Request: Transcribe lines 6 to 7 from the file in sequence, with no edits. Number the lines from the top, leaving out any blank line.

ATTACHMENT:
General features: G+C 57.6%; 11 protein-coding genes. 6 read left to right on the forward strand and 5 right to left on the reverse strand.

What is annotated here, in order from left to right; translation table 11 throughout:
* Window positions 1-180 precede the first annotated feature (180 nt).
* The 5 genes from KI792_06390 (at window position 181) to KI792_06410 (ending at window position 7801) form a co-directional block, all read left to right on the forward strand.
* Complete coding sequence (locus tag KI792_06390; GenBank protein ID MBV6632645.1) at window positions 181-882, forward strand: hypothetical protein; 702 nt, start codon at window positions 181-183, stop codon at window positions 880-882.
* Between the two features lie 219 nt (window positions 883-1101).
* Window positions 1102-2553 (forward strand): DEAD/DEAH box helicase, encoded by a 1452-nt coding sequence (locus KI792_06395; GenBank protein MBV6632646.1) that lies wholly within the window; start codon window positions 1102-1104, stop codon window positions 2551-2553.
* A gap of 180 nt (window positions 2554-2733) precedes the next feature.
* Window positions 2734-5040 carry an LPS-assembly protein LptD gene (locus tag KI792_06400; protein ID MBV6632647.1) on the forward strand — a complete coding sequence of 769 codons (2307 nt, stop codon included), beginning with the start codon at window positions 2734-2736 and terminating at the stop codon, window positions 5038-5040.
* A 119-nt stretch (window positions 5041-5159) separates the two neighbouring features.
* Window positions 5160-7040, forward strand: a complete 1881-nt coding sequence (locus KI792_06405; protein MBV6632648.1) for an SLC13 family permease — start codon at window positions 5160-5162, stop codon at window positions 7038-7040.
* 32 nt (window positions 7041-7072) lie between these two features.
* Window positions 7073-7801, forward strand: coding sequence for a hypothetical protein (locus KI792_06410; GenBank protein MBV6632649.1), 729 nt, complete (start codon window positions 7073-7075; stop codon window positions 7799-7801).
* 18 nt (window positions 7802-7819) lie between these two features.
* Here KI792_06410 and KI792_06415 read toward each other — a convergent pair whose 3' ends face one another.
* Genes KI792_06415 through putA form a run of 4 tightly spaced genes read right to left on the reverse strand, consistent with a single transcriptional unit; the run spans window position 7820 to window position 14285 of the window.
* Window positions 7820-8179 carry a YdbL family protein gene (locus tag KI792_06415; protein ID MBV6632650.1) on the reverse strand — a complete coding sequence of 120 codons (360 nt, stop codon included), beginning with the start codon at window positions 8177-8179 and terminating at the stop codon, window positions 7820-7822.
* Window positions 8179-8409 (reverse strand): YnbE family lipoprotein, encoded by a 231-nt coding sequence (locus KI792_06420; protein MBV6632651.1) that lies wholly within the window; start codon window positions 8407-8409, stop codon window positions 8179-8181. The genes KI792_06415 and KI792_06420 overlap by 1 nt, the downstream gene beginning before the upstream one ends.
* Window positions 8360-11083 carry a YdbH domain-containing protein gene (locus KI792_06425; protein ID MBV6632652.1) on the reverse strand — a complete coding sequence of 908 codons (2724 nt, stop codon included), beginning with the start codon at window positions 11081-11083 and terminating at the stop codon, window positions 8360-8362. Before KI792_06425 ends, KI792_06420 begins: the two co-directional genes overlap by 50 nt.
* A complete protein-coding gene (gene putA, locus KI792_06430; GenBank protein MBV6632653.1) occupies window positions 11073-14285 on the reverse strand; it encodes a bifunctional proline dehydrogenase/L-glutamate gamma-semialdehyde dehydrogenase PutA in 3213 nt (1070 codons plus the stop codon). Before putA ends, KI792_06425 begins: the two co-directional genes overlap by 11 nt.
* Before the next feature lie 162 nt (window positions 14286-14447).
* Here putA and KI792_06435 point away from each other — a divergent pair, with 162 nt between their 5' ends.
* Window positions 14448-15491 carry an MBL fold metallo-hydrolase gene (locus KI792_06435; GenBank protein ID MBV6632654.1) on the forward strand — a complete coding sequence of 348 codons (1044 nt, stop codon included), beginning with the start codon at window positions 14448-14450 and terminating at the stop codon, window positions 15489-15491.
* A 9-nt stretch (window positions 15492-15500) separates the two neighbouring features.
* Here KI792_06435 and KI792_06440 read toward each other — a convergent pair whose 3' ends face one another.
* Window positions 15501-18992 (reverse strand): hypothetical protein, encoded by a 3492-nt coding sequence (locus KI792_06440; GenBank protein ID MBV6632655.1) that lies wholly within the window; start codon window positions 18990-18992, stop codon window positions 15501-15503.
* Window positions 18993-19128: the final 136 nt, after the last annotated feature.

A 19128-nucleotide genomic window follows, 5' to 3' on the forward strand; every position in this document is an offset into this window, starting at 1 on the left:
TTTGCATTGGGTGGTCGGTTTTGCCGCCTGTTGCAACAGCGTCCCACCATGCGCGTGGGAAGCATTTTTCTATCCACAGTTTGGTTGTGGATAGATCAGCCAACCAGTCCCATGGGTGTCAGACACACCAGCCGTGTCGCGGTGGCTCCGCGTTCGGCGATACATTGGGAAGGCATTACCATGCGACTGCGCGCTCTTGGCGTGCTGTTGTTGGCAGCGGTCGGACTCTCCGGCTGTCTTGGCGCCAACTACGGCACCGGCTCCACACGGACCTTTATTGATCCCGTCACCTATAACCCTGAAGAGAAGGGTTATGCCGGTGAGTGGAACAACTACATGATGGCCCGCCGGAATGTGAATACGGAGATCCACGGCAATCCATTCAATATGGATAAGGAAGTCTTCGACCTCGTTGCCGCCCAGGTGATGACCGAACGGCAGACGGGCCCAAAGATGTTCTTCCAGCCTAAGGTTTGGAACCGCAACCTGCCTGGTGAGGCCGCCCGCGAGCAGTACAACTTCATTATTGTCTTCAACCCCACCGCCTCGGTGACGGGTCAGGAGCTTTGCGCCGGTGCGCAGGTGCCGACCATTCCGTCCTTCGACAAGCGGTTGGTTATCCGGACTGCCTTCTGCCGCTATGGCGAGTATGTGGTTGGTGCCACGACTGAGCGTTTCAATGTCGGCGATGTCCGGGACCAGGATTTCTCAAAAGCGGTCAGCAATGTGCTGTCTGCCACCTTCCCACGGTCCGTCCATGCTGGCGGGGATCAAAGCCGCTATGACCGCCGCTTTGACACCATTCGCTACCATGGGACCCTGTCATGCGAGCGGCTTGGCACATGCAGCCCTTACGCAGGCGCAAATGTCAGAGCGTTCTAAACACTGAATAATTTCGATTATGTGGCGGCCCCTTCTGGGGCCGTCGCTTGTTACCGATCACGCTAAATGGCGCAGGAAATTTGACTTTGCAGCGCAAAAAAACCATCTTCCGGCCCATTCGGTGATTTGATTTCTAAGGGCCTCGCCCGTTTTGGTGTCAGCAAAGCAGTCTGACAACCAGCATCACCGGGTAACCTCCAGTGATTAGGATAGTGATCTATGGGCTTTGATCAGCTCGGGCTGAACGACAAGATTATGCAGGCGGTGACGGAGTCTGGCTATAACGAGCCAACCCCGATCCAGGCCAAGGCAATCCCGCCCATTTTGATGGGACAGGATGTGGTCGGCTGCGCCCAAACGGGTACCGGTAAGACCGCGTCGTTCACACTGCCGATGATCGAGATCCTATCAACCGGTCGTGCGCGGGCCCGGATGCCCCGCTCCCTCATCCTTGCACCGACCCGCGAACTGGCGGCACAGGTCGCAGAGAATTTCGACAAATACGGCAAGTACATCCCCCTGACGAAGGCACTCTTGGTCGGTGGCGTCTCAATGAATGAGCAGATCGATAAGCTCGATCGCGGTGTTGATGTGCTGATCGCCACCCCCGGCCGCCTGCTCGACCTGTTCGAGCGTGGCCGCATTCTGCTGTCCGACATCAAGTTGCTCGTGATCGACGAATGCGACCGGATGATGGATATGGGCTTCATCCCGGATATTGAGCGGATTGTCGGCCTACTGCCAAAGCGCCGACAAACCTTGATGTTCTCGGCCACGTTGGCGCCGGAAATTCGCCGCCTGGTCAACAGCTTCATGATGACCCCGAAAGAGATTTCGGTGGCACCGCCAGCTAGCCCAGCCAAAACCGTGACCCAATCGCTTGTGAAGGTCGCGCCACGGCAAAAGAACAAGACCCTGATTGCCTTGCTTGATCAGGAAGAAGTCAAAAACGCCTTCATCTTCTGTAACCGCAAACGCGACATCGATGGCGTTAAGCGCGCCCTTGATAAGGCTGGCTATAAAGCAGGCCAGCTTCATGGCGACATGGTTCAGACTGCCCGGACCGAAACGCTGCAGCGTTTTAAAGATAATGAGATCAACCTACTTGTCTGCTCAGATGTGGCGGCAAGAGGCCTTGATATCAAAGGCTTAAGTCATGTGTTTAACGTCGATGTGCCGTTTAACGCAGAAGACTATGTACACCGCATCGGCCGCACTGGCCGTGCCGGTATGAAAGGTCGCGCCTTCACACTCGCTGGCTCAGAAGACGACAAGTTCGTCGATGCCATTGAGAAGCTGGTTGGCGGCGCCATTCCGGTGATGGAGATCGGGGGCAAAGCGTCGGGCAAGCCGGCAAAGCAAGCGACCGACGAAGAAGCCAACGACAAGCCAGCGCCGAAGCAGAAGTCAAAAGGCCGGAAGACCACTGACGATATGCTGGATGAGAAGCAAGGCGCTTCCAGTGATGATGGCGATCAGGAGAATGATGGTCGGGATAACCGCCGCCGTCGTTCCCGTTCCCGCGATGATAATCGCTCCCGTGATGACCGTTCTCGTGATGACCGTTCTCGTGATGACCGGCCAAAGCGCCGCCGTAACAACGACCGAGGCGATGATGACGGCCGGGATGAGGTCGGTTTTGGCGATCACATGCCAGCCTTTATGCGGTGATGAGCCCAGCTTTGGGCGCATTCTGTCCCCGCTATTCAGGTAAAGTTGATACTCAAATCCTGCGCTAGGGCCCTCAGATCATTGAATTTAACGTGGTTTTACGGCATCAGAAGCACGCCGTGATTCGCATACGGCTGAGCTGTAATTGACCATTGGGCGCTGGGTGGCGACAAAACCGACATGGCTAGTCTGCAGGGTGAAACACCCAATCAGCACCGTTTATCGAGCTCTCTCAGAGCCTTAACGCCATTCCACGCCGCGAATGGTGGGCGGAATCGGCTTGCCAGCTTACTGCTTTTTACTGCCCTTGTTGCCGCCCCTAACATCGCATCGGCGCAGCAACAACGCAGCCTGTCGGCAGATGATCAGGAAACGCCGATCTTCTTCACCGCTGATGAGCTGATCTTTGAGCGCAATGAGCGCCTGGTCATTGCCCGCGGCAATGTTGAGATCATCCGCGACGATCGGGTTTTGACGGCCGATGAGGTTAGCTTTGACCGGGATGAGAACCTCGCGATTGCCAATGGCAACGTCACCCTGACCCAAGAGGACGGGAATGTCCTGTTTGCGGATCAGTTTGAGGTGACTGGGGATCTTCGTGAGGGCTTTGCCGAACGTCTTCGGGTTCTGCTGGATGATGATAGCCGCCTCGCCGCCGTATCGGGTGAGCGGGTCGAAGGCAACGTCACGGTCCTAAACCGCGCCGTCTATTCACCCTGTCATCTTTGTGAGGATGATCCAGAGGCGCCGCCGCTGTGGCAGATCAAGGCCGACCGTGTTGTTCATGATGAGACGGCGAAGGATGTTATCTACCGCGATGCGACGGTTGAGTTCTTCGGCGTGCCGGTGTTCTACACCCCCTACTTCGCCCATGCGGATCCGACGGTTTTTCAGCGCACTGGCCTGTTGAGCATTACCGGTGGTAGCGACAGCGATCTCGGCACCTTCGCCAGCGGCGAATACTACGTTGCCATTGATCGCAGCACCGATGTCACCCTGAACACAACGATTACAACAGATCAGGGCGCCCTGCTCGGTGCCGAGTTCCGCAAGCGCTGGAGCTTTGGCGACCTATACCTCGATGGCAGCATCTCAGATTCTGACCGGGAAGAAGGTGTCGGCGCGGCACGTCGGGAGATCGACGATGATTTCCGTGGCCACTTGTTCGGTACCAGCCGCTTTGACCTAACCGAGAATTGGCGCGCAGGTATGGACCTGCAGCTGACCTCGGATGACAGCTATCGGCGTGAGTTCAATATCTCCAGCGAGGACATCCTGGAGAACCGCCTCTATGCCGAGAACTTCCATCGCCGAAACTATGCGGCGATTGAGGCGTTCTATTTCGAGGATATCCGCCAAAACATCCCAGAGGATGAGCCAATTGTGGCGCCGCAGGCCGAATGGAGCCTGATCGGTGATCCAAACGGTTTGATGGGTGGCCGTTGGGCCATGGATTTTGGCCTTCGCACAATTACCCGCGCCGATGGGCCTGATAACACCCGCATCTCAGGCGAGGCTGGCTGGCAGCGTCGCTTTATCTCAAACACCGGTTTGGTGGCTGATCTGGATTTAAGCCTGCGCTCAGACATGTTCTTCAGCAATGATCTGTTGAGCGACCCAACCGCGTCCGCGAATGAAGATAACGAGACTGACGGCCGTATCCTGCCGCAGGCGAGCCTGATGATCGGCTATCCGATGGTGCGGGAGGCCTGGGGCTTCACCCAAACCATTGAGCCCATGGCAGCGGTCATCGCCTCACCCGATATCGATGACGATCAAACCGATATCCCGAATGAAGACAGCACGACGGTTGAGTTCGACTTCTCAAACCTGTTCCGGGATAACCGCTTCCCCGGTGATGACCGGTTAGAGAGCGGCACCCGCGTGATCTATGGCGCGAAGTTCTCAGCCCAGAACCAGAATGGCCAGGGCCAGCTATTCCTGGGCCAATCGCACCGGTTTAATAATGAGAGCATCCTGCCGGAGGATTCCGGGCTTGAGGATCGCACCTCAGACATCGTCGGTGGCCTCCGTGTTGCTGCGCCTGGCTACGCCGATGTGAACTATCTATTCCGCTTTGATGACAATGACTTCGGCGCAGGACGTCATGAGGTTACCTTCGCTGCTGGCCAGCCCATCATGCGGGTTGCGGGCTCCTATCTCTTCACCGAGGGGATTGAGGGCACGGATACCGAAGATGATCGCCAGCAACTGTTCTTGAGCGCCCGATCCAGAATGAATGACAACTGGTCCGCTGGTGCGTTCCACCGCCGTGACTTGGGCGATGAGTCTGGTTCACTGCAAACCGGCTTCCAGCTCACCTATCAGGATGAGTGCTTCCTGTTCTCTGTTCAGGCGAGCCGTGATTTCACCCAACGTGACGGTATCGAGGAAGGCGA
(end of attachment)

* Between the two features lie 219 nt (window positions 883-1101).
* Window positions 1102-2553 (forward strand): DEAD/DEAH box helicase, encoded by a 1452-nt coding sequence (locus KI792_06395; GenBank protein MBV6632646.1) that lies wholly within the window; start codon window positions 1102-1104, stop codon window positions 2551-2553.